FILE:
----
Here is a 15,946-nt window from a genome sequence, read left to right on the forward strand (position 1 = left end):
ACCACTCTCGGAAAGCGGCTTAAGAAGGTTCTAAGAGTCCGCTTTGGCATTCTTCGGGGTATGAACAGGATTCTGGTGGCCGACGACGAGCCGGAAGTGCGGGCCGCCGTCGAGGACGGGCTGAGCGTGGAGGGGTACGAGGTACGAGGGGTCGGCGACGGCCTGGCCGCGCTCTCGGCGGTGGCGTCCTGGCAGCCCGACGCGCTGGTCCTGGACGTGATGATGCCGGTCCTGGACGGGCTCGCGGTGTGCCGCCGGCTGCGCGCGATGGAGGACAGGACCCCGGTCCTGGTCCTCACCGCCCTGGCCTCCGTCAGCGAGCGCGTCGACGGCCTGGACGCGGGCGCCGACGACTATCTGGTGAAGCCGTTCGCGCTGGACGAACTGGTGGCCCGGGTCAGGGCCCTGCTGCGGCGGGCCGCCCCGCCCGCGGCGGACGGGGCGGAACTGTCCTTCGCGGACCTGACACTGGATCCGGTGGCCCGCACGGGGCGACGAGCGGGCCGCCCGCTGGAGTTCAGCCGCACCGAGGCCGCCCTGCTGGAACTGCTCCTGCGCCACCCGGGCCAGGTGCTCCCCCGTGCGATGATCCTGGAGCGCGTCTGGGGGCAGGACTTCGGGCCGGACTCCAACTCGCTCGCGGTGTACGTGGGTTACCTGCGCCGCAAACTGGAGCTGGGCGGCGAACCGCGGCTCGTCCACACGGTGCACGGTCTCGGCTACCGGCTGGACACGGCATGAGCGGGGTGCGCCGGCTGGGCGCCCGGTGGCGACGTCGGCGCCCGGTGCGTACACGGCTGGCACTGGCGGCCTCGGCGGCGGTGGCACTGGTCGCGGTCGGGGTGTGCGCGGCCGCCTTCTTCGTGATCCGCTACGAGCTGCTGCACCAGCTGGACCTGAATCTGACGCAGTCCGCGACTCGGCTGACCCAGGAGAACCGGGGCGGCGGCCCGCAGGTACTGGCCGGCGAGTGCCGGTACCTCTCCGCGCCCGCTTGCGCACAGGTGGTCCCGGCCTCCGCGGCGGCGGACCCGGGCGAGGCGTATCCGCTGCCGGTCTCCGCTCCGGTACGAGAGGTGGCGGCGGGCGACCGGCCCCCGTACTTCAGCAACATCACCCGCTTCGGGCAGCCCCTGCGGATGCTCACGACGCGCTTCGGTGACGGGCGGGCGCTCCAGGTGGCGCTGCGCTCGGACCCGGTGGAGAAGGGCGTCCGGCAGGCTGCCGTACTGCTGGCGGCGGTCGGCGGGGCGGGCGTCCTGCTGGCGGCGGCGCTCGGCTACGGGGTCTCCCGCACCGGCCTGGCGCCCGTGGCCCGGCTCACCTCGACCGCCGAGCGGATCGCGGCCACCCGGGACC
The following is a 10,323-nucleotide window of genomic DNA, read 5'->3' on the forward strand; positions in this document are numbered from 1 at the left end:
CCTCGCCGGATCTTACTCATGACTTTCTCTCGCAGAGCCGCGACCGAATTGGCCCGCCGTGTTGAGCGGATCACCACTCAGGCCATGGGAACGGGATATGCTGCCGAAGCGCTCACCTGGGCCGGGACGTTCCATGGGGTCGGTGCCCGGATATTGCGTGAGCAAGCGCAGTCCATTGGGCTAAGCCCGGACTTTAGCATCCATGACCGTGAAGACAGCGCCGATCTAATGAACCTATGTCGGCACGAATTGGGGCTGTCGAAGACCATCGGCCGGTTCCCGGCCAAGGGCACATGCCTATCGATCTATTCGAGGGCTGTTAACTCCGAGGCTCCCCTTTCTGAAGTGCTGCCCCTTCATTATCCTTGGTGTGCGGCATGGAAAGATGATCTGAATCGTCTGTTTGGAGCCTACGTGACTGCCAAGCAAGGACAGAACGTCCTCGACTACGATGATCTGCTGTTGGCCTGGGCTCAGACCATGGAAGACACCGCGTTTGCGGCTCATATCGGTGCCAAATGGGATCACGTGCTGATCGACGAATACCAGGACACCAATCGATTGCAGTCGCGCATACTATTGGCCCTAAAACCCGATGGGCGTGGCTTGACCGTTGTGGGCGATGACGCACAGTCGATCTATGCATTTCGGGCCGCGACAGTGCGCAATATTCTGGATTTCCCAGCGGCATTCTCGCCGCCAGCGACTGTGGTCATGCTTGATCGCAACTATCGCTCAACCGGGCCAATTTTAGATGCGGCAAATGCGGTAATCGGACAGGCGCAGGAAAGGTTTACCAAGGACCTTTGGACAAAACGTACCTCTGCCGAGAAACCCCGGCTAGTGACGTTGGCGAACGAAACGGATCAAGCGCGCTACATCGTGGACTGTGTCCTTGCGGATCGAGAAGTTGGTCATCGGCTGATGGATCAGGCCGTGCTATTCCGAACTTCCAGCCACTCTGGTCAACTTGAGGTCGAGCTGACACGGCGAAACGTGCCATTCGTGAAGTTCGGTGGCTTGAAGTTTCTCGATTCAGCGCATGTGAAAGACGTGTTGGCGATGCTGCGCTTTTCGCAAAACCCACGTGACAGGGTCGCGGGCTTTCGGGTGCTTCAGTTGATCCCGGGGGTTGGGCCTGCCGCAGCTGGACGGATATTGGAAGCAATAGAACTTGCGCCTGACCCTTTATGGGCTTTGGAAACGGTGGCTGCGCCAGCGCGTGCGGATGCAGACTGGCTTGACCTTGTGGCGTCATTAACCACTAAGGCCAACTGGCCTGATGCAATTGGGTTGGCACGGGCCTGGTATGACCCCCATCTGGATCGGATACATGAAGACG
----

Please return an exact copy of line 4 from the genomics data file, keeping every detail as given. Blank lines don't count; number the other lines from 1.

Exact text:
CCTCGCCGGATCTTACTCATGACTTTCTCTCGCAGAGCCGCGACCGAATTGGCCCGCCGTGTTGAGCGGATCACCACTCAGGCCATGGGAACGGGATATGCTGCCGAAGCGCTCACCTGGGCCGGGACGTTCCATGGGGTCGGTGCCCGGATATTGCGTGAGCAAGCGCAGTCCATTGGGCTAAGCCCGGACTTTAGCATCCATGACCGTGAAGACAGCGCCGATCTAATGAACCTATGTCGGCACGAATTGGGGCTGTCGAAGACCATCGGCCGGTTCCCGGCCAAGGGCACATGCCTATCGATCTATTCGAGGGCTGTTAACTCCGAGGCTCCCCTTTCTGAAGTGCTGCCCCTTCATTATCCTTGGTGTGCGGCATGGAAAGATGATCTGAATCGTCTGTTTGGAGCCTACGTGACTGCCAAGCAAGGACAGAACGTCCTCGACTACGATGATCTGCTGTTGGCCTGGGCTCAGACCATGGAAGACACCGCGTTTGCGGCTCATATCGGTGCCAAATGGGATCACGTGCTGATCGACGAATACCAGGACACCAATCGATTGCAGTCGCGCATACTATTGGCCCTAAAACCCGATGGGCGTGGCTTGACCGTTGTGGGCGATGACGCACAGTCGATCTATGCATTTCGGGCCGCGACAGTGCGCAATATTCTGGATTTCCCAGCGGCATTCTCGCCGCCAGCGACTGTGGTCATGCTTGATCGCAACTATCGCTCAACCGGGCCAATTTTAGATGCGGCAAATGCGGTAATCGGACAGGCGCAGGAAAGGTTTACCAAGGACCTTTGGACAAAACGTACCTCTGCCGAGAAACCCCGGCTAGTGACGTTGGCGAACGAAACGGATCAAGCGCGCTACATCGTGGACTGTGTCCTTGCGGATCGAGAAGTTGGTCATCGGCTGATGGATCAGGCCGTGCTATTCCGAACTTCCAGCCACTCTGGTCAACTTGAGGTCGAGCTGACACGGCGAAACGTGCCATTCGTGAAGTTCGGTGGCTTGAAGTTTCTCGATTCAGCGCATGTGAAAGACGTGTTGGCGATGCTGCGCTTTTCGCAAAACCCACGTGACAGGGTCGCGGGCTTTCGGGTGCTTCAGTTGATCCCGGGGGTTGGGCCTGCCGCAGCTGGACGGATATTGGAAGCAATAGAACTTGCGCCTGACCCTTTATGGGCTTTGGAAACGGTGGCTGCGCCAGCGCGTGCGGATGCAGACTGGCTTGACCTTGTGGCGTCATTAACCACTAAGGCCAACTGGCCTGATGCAATTGGGTTGGCACGGGCCTGGTATGACCCCCATCTGGATCGGATACATGAAGACG